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Sanders on concentration of wealth

“Three people in this country own more wealth than the bottom half of America”

— Sen. Bernie Sanders (I-Vt.)

This snappy talking point is based on numbers that add up, but it’s also a question of comparing apples to oranges. Sanders is drawing on a 2017 report from the left-leaning Institute for Policy Studies, which said that three billionaires — Bill Gates, Jeff Bezos (who owns The Washington Post) and Warren Buffett — had total wealth of $248.5 billion, compared with $245 billion for the bottom 160 million people in the United States. The wealth of the three men has grown even more since then.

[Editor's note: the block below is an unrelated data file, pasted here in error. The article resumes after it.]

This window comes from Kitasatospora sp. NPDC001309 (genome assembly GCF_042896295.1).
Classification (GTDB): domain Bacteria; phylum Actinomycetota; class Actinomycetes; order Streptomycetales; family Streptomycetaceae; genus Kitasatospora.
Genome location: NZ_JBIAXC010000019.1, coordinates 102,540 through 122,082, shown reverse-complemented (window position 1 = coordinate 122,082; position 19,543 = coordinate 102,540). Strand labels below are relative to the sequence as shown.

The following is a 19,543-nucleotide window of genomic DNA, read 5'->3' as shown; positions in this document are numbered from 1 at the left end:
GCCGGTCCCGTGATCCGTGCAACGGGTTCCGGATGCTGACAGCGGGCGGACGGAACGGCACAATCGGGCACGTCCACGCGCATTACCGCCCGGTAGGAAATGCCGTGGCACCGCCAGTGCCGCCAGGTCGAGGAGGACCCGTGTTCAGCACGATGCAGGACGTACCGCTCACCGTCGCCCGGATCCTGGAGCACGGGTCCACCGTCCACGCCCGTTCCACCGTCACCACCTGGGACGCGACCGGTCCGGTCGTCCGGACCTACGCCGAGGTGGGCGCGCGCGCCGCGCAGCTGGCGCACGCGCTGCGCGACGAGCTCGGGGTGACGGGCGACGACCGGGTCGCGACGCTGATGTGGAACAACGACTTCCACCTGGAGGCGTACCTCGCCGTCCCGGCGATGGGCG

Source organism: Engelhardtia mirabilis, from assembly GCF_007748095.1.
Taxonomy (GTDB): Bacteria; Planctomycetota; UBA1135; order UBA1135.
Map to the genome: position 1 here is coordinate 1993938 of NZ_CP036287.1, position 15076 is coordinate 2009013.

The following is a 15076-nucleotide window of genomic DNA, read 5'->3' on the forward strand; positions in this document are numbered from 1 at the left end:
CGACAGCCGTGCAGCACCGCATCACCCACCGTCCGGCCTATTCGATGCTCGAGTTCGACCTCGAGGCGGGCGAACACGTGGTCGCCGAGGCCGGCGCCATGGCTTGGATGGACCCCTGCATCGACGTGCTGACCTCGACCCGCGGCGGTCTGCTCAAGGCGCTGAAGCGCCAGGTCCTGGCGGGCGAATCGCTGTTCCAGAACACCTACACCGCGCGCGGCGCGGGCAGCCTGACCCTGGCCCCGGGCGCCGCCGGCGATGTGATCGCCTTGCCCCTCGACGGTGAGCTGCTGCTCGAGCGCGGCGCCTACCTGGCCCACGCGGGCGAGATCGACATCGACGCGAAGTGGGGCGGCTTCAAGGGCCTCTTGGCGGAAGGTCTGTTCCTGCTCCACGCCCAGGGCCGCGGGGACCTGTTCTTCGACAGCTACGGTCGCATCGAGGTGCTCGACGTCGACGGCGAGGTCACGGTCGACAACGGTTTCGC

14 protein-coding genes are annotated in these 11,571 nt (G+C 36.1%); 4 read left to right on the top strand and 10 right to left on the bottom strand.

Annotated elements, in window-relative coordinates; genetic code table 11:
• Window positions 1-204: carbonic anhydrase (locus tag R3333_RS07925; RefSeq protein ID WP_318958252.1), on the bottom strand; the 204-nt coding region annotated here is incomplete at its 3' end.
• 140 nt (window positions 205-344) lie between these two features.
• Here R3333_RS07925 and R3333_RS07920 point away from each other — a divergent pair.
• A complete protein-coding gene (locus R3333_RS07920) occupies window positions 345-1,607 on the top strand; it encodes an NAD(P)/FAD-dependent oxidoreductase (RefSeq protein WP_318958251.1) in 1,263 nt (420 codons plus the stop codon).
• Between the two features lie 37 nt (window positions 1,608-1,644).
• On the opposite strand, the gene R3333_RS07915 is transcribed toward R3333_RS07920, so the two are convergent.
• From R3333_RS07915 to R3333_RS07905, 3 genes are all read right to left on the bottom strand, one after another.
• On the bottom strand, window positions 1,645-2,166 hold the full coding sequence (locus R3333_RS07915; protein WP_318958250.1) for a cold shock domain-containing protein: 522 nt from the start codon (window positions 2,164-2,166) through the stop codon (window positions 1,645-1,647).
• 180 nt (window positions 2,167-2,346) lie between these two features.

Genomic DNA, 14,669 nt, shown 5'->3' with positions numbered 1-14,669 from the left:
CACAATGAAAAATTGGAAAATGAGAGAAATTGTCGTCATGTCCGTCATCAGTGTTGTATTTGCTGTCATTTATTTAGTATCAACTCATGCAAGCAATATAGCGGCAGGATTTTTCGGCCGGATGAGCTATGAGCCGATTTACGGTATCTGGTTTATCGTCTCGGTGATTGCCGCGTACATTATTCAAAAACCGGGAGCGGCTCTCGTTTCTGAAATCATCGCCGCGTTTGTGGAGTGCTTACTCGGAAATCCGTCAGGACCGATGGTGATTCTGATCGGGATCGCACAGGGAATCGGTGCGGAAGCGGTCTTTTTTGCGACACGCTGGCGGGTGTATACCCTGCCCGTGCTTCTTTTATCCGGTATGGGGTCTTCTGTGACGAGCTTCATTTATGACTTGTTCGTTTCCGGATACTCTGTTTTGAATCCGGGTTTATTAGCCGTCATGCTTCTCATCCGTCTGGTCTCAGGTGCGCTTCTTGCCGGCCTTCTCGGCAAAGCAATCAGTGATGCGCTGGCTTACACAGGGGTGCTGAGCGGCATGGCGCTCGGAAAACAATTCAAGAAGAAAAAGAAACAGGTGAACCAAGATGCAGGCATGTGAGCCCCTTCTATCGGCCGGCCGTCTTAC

But people in the bottom half have essentially no wealth, as debts cancel out whatever assets they might have. So the comparison is not especially meaningful. We once gave Sanders Three Pinocchios when he asserted that the six wealthiest people had more wealth than the half of the world’s population. That was an even more problematic comparison, and we said at the time it was better to focus on inequality within a country.

Fact-checking the first Democratic debate

Twenty candidates are taking the stage Wednesday and Thursday night, with 10 candidates each night. The Fact Checker will be watching and vetting the statements candidates make.

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